[Sugar-free] Finished!

{Sugar-free] Finished!

This quilt is a study in freehand cutting (not using the straight edge of the ruler to make cuts) and improv piecing; and it was born out of a need to calm my fears and a want for a stack of pretty quilts in our home.

I realized not long ago that our household lacks quilts. How did that happen? I see stacks of quilts piled high on Flickr and on quilt blogs. And I feel like I am missing out. I want a stack! Most of the quilts I have made have gone to others. So I am now on a mission to make some quilts for us to use, wherever and whenever.

But a big reason that this quilt came to be is a bit of a convoluted story.

[Sugar-free] Finished!

I was asked to demonstrate a block at the last DMQG meeting. I decided to demo a technique that is new-to-me: cutting and piecing gentle curves without pins. I pulled out my stack of Hey Sugar (by Cosmo Cricket for Andover) prints + Kona solids (that I had planned to use for one of my bees) to make a couple of sample blocks incorporating freehand cutting, gentle curves and improv piecing (did you catch all of that?!).

[Sugar-free] Finished!

The first couple example blocks I made, I loved. But as I continued the process, I started to doubt my vision. After getting a few more blocks made, I placed them side-by-side and they just looked messy; kind of like I did not know what I was doing.

[Sugar-free] Finished!

Following the meeting and over the next few days, I quickly worked on more blocks, hoping that the more blocks I saw together, the more they would make sense as a whole.  I made three to four blocks at a time, utilizing chain piecing as much as I could. Since there were only 24 (12″) blocks to make, the top came together seemingly quickly.  I put all other projects on hold — projects with deadlines — to work on this impromptu quilt-for-no-reason.

In the back of my mind, I kept telling myself, it will look good in the end, it will look good in the end…

Even though I tend to avoid quilt designs that involve a lot of precise piecing and matching points (like here), my block corners do a pretty good job of matching up in this top, enough though it is not crucial to the design (hello, run-on sentence!). So, apparently my piecing skills are improving in all of the sewing I have done lately. Maybe that is a sign that I should try some designs that incorporate more intricate piecing??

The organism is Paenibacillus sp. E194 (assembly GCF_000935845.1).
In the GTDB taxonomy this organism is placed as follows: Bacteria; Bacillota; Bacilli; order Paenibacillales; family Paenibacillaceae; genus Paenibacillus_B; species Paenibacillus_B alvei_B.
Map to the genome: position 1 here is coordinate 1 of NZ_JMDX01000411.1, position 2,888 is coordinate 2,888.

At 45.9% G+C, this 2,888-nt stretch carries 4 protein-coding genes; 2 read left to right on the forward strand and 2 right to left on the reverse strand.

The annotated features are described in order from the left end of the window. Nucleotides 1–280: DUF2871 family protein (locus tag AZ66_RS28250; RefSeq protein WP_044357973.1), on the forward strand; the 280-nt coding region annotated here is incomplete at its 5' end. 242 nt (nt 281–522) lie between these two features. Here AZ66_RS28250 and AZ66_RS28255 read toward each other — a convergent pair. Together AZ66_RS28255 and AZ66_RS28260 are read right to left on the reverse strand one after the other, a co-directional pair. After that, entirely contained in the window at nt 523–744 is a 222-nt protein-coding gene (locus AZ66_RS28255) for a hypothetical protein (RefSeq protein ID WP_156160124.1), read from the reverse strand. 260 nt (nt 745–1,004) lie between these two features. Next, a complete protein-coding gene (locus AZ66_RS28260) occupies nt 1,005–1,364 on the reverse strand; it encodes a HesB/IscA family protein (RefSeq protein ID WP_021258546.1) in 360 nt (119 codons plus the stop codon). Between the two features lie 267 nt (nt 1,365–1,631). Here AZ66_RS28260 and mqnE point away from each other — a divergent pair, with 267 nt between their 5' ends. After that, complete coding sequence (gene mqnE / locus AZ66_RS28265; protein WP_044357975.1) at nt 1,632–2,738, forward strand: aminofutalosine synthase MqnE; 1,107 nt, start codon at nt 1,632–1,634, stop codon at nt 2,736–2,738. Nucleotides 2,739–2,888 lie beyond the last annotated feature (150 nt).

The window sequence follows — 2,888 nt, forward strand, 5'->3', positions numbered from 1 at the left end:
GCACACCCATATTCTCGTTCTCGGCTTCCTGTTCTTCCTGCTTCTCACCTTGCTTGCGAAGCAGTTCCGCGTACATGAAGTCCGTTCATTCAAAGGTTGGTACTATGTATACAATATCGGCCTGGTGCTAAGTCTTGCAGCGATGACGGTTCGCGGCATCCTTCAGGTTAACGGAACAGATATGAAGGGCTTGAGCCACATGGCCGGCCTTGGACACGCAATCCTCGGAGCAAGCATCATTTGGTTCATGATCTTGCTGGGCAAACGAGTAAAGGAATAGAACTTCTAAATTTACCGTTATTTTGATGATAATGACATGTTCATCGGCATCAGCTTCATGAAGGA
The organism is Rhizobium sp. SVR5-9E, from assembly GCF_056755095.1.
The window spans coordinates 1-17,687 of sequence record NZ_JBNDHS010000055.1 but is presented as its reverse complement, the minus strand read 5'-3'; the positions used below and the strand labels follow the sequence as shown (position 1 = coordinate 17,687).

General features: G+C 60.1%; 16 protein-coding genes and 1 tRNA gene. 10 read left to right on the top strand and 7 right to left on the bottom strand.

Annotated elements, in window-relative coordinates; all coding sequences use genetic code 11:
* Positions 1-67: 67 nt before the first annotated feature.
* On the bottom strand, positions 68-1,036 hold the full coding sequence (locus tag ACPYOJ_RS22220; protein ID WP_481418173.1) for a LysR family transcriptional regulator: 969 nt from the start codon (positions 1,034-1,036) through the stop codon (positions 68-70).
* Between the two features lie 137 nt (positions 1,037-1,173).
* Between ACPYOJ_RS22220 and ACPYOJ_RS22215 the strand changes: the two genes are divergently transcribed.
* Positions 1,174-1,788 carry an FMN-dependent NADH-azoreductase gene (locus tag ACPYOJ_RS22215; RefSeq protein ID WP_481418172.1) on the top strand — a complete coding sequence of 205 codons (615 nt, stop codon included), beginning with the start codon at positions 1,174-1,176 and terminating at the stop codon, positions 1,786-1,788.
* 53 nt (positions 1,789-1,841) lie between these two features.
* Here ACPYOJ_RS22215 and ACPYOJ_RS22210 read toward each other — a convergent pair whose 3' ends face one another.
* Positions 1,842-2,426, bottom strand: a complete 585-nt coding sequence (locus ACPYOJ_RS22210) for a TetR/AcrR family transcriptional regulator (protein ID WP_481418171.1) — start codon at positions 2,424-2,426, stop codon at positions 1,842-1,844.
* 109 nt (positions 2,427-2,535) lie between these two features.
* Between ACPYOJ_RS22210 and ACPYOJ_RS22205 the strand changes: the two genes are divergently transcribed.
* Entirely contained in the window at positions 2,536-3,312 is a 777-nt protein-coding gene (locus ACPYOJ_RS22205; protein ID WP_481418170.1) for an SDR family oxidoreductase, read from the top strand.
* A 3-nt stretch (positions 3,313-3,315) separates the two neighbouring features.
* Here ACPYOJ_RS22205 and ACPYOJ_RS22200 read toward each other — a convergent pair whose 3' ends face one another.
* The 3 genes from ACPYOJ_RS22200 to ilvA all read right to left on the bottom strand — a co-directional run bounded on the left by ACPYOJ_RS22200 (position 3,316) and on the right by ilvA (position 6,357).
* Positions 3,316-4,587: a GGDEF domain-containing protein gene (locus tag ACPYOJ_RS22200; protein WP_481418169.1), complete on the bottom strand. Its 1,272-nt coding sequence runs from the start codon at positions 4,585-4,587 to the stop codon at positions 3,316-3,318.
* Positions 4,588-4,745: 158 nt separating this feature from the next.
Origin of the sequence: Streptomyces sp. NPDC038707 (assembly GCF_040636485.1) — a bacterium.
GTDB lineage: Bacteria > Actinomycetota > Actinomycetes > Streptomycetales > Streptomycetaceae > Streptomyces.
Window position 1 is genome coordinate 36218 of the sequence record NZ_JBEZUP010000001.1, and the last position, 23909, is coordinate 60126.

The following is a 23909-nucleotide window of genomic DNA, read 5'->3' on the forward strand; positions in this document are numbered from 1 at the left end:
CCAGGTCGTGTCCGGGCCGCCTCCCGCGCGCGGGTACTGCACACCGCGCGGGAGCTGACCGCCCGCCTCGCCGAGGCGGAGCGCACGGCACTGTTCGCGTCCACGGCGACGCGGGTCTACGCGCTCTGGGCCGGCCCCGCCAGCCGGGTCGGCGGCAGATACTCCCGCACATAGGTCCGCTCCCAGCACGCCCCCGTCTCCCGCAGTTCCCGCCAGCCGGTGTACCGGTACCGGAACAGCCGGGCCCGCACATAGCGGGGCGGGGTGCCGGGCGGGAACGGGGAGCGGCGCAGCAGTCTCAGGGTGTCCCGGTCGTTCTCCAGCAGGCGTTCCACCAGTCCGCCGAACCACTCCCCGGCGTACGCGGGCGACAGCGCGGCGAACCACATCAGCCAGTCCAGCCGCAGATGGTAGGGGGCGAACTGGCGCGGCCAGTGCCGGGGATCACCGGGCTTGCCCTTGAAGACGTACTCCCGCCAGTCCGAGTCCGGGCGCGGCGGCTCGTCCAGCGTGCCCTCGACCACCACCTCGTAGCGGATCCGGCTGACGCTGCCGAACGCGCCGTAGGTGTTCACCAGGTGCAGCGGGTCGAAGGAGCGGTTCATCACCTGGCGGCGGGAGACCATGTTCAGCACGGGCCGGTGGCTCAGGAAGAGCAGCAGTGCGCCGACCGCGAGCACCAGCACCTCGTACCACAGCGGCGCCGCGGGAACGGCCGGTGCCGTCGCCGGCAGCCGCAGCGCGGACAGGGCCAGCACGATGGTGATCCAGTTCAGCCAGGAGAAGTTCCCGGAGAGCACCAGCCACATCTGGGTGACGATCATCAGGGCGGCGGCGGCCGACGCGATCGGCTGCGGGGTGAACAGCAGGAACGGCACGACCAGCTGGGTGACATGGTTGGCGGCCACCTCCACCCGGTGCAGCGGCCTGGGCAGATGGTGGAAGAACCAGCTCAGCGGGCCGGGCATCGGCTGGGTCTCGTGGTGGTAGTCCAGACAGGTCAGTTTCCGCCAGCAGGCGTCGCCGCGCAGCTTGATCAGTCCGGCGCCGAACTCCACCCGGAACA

And now, the back… the back began as an exercise in thrift. I started putting the back together using the leftover Hey Sugar pieces. Once I was about halfway done with the back, I hated how it looked. It was too patchworky. Too many pieces. Too busy. In thinking about the time and heart I put into the top, I felt like the hobo-style back would ruin the entire quilt. Now, don’t get me wrong, I love the look of the pieced backs I see out there. Somehow though, when my backs incorporate too many prints, they look amateurish.

[Sugar-free] Finished!

So despite trying to resist the urge to buy more fabric, I decided that it would be more than worth it to fork over a few bucks to get a Kona solid to use on most of the back (Aloe, I believe?). A large area of solid + a little print + a little piecing = a much happier me.

[Sugar-free] Finished!

For the quilting, I did horizontal organic “straight” lines that were irregularly spaced. The wavy lines mimic the feel of the improv piecing in the blocks. And for the binding, I loved that I was able to use the print with the diagonal stripes, so my binding only looks like it was cut on the bias. And I used a new-to-me method to join my binding that Juanita (of Settler’s Peace and fellow DMQG’er) posted about.

[Sugar-free] Finished!

I have not washed this quilt yet only because I fear that those chunks of red may bleed over all of that ivory. I did not prewash any of the fabrics and I will soon find out if that was a mistake or not. I have a box of Colorcatchers ready for the inaugural laundering. Here’s to hoping that I have a smile on my face as I pull it out of the washer!